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Animal collective

Strength in numbers in Brunswick
By IAN PAIGE  |  August 27, 2008

A SEAT AT THE TABLE: The bar scene, by !nd!v!duals.

"There's No Such Thing As Panthers"
by !nd!v!duals | at Coleman Burke Gallery, Fort Andross, 14 Maine St, Brunswick | through September 20

!nd!v!duals (a group comprised of Dom, Meers, Col!n, and Luke O) has overrun Brunswick’s Coleman Burke Gallery with an impressive display of giant beasts toting weapons (or other anthropomorphizing accessories) fashioned from salvaged materials. The results reveal deep attention to detail and, most importantly, a humorous collective approach. You can’t help but enjoy this show, because these guys obviously enjoyed bringing it to you. The Portland Phoenix sat down with three of the members (sadly, Luke O was on safari) to find more about what’s behind their unique brand of irreverence.

MEERS A delicious blend of artistic flavors!
COL!N A collective of artists birthed from God’s manly fists!
DOM “There is no I in !nd!v!duals” — that is the whole point of the exclamations. We are a group that works well together but we also work well as individuals.

C I really love the Indian robot. A wooden robot in the midst of battle with his arm cocked back wielding a tomahawk, while the other arm boasts a semi-automatic bow firing at a turtle rapelling from the celling. We really wanted to put some interesting details into this one so we created different-sized and -colored cogs at different depths in the body, arms, and head.
D For me it was the bar scene. We decided to each build our own animal heads without help from others (which is not our norm). I built a crocodile which was totally my own, but as we all put them together at the bar scene, the piece really became whole, where you can see everyone’s separate voices and working style.
M Luke and I did the monkey screwing the donkey...

C Well, we knew going into this that everything would be constructed from found wood; we just didn’t know how or where we would find it. I think it was Kyle Downs who told us about a massive wood pile at the town dump. A more beautiful sight, I cannot recall. It was the jackpot of wood piles, the kind any parent would take a bullet to keep their kids from climbing. With John Bisbee's financial help we rented a U-Haul. We tried to pull pieces based on condition, uniqueness, and color. There was a lot of rotten wood. Our haul consisted of doors, fence posts, windows, stairs, chairs, walls, plywood, framing for houses... We filled the truck two and a half time times and unloaded all found materials into the gallery space and organized the pieces by size and shape.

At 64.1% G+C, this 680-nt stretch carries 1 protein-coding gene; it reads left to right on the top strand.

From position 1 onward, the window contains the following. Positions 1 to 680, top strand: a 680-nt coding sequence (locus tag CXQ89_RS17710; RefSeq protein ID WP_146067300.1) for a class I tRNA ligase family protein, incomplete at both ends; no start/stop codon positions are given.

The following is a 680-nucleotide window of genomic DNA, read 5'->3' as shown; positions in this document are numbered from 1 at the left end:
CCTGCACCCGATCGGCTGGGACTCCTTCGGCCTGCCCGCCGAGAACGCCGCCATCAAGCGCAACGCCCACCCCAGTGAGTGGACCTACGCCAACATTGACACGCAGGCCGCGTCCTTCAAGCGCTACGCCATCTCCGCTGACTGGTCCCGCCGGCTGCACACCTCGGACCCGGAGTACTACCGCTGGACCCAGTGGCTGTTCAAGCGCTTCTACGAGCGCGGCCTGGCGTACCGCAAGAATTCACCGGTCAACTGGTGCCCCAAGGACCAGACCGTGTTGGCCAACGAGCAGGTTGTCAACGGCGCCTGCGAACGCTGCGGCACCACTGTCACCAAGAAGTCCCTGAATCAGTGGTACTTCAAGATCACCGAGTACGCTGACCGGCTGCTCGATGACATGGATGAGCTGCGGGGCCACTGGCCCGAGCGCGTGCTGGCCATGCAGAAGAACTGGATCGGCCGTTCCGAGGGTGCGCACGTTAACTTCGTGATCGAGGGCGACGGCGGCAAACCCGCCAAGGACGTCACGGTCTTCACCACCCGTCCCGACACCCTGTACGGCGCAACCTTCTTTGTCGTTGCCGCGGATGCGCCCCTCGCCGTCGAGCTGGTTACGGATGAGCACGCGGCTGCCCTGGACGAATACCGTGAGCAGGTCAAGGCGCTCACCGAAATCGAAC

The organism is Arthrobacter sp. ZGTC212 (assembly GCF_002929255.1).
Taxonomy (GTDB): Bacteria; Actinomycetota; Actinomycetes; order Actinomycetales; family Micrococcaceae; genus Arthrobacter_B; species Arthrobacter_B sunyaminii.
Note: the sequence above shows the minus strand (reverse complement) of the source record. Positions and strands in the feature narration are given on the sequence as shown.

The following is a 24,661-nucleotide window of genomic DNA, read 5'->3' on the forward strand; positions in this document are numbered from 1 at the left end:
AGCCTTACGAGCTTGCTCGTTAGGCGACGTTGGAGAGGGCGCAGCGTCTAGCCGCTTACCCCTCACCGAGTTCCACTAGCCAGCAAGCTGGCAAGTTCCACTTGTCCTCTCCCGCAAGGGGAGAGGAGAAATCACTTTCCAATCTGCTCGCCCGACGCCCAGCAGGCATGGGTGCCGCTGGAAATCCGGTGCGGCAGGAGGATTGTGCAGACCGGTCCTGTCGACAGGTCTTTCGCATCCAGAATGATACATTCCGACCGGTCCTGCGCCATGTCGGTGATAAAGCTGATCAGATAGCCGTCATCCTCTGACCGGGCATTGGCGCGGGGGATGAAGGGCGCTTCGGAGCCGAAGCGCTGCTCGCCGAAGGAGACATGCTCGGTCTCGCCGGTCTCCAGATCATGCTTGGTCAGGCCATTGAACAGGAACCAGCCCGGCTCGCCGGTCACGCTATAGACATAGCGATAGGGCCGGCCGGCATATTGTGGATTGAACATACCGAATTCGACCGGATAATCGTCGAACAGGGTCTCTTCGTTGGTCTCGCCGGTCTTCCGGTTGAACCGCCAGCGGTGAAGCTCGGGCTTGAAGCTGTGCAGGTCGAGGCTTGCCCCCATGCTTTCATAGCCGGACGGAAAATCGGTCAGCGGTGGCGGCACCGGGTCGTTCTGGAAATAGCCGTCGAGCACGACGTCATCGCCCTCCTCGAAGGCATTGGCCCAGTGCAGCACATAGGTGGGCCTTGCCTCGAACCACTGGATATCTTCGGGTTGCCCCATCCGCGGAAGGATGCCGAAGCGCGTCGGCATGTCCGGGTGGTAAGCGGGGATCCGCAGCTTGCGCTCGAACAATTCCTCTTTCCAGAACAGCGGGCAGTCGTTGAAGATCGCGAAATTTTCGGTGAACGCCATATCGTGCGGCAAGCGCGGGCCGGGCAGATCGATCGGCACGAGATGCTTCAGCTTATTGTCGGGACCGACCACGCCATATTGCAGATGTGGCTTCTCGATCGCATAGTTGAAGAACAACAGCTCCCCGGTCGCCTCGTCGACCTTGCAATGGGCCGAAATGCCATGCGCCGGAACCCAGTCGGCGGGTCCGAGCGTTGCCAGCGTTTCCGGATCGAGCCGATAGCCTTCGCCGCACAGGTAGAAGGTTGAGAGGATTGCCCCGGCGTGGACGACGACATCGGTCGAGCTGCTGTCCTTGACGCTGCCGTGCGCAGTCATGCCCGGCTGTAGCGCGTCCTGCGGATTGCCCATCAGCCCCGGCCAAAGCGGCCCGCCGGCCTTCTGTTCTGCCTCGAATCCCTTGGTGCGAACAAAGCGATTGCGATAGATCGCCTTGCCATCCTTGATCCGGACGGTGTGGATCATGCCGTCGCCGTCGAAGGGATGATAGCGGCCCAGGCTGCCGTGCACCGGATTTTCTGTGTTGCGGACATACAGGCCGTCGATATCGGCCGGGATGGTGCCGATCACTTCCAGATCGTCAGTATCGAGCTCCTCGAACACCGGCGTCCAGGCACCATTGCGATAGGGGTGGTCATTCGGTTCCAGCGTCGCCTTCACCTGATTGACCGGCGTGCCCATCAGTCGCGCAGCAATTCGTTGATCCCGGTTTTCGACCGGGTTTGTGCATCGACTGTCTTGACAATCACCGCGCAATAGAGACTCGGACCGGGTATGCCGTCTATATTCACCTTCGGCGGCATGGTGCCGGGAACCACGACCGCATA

D People from Maine who come to our show are looking at junk they threw out. Our only expense was screws.

D I met Luke in kindergarten, I watched him eat shit off a huge motocross jump that he tried to take on his BMX bike — that was funny. Col!n was my roommate next door freshman year of college at MassArt — we didn't start hanging out till I found out he had Grand Theft Auto Vice City. Meers and I met somewhere in middle school, but we didn't hang out till we went to RISD pre-college together. Me and Luke have done lots of projects together, the most important of which is our drawings. We literally used to sit in class and I would draw something on a blank sheet of paper, like a bear, and then I would pass it to him and he would draw something. This would go on till the paper was filled up with animals and people fighting each other, shooting each other, puking on each other, you know, boy stuff. And the drawings look just like our art show, so it's really the same discussion we've been having for years, just now it's 3-D, and in a gallery.

C This particular idea spawned from a music and arts festival held in Manchester, Tennessee, called Bonnaroo. John Bisbee has brought down a group of student artists for the past four years to create interactive pieces of green/recycled art. Luke knew John from the Art Institute of Boston so he was invited the first year of building. Luke came back raving about the experience and told Dom, and me. The three of us attended the next two years building together, and Meers joined us this year. Our pod theme was the Human Zoo, which this year we took very literally. Bonnaroo is what really brought us together as a building group and helped form !nd!v!duals.
D Bonnaroo gave us the time and freedom to work out our ideas. We had time down there to learn what not to do, like leave screws sticking out everywhere. So our work up here is the same work, it's just better constructed since in the gallery we didn’t have to deal with living out in the rain and blistering sun.
C 2008 was a very successful year for us at Bonnaroo. There was quite a buzz going around about our work and we had more crowds and festival organizers stopping by than previous years. There was hardly a moment where someone wasn’t taking a picture and posing with the animals, that’s when we realized we had built something special.

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